Interestingly, I have had a few of my patients with this diagnosis receive immediate relief from veterinary spinal manipulation (ie. a dog chiropractic adjustment of the sacrum), but the majority do not.
What is the prognosis for limber tail?
On top of healing quickly, I am happy to say that the prognosis for limber tail is usually good. If you rest your dog and allow time for the tail muscles to heal, the tail should make a full recovery.
If the rest period is not long enough, it is possible that your dog will re-injure his or her tail.
How can you prevent limber tail?
Some dogs, especially those predisposed for limber tail, can develop the condition a second time. I have even had a client whose dog’s tail is limp after swimming every summer.
The best way to avoid this happening to your dog is through conditioning. By exercising your dog and slowly building up to more strenuous activities, you can help your dog strengthen his or her muscles. Think about if you were training for a marathon or to climb a mountain. You can’t just wake up one day and decide to go complete this activity. You spend months training and preparing your body.
The same needs to happen for your canine companion. If your dog spends all year resting and then is suddenly active all day long and every day, his or her tail is more likely to become fatigued and injured. So, it’s important for you to help your dog build up strength by starting with short swims a few times a week. By slowly adding more time in the water, your dog should be better prepared.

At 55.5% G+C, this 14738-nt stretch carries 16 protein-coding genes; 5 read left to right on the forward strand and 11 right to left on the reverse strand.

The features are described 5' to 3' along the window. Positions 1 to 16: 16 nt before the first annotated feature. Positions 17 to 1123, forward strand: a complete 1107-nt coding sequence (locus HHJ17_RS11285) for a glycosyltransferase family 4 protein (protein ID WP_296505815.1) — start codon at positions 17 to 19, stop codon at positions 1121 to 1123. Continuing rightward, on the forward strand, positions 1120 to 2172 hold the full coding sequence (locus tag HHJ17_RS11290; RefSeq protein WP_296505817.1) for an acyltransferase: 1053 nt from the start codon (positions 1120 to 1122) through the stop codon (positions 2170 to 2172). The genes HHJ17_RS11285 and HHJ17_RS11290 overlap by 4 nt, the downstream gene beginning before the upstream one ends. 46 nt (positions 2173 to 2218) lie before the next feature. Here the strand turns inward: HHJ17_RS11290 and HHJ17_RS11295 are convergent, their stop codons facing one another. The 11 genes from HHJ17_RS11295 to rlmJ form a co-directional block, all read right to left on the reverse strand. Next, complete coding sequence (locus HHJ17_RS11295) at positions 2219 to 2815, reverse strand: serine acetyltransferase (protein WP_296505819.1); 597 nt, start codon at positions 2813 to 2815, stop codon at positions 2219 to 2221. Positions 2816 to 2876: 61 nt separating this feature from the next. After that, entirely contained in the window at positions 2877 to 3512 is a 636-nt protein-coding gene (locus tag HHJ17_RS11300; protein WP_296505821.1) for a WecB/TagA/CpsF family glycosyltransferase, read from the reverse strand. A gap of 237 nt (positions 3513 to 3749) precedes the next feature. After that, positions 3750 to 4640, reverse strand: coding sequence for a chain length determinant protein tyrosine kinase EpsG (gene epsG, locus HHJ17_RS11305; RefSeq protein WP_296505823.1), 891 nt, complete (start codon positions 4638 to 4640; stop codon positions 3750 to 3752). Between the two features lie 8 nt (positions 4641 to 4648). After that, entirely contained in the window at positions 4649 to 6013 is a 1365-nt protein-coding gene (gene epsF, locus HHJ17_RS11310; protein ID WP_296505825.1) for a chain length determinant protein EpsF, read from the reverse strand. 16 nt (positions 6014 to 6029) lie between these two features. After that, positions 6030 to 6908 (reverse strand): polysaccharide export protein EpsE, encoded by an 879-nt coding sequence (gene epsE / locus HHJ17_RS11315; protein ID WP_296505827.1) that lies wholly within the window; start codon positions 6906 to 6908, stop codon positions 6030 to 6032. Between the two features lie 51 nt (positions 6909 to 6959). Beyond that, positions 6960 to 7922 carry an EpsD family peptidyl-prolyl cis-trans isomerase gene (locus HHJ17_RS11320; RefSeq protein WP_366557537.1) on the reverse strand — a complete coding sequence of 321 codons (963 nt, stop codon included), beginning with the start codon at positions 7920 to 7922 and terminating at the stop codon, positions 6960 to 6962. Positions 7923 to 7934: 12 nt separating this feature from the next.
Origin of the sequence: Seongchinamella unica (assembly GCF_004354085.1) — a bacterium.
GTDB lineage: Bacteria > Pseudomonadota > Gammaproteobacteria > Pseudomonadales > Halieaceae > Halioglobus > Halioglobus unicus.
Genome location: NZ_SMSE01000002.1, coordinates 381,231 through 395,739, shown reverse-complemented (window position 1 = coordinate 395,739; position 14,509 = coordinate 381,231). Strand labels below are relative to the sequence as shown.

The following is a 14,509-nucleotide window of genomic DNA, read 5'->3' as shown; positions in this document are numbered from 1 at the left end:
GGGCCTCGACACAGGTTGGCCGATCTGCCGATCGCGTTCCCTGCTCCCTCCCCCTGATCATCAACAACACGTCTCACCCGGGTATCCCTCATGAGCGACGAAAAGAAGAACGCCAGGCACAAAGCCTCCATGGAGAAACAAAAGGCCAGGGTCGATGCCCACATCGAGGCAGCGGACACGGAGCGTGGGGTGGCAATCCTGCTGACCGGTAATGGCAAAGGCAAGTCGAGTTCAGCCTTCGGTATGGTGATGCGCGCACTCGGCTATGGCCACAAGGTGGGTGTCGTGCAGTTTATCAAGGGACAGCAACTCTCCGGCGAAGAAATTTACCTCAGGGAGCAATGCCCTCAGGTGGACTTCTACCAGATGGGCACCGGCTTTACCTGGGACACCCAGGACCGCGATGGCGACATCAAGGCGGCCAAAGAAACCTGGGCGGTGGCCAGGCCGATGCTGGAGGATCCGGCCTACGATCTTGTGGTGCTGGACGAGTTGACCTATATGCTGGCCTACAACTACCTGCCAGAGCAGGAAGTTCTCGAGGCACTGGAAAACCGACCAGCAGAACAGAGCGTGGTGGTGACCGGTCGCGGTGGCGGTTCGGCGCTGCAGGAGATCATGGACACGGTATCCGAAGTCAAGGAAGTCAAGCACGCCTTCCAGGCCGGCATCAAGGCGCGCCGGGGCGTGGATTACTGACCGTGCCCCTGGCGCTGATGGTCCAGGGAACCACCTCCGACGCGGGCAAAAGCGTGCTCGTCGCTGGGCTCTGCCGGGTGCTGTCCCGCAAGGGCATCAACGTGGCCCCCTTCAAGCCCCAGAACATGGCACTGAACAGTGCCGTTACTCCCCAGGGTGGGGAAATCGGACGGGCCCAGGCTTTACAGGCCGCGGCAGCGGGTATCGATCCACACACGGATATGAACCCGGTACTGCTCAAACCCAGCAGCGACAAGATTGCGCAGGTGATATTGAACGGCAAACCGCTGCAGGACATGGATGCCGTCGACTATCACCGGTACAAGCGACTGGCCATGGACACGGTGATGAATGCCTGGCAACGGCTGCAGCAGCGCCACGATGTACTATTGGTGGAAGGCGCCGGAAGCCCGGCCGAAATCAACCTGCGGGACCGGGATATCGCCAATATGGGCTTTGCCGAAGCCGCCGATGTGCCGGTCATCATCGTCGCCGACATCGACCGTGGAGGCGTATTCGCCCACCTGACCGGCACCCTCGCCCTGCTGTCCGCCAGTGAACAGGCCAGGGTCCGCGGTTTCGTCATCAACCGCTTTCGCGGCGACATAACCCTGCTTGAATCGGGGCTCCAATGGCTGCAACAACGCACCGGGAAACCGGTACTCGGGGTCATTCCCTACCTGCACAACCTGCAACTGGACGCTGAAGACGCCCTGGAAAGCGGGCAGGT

And just like before you run, you should always “stretch your dog.” Of course, by this phrase I don’t mean actually stretching your dog’s legs into fancy poses or anything like that. Rather, I mean giving your dog a bit of time to stretch his or her legs. For example, if your dog has been confined in the car or kennel, give him or her a short leash walk. This will help your dog calmly and naturally stretch his or her muscles. Once your dog’s had a chance to stretch, you can let him or her run, play, and swim!
This “warm up” isn’t a guaranteed way to prevent limber tail from happening again. So, if you see your dog’s tail limp after a bath or other activity, you should stop and check your dog. You may even want to give your furry friend a tip-to-tail dog wellness scan.
As always, please speak with your veterinarian if you’re concerned about your dog’s tail or any other body parts!
A simple action plan
This summer, as you venture outdoors, know the risks of limber tail in your water-loving dog. If you do see sudden onset of symptoms, you’ll have a hunch on the diagnosis. And you’ll be ready to set up an appointment with your veterinarian to formulate a plan.
Now, enjoy the warmer days and have a ball watching your canine companion make a huge splash — whether that’s in your bathtub, off the end of a dock, or in the foam of the salty tide.
Has your dog ever had a limp tail after swimming or bathing?
Please comment below. We can all learn from each other.
Our two year old pointer gets limp tail every time she gets a bath! She’s not much of a swimmer, and hates bath time. As near as I can tell she must just strain her tail from being so tense in the tub.
Julie Buzby DVM says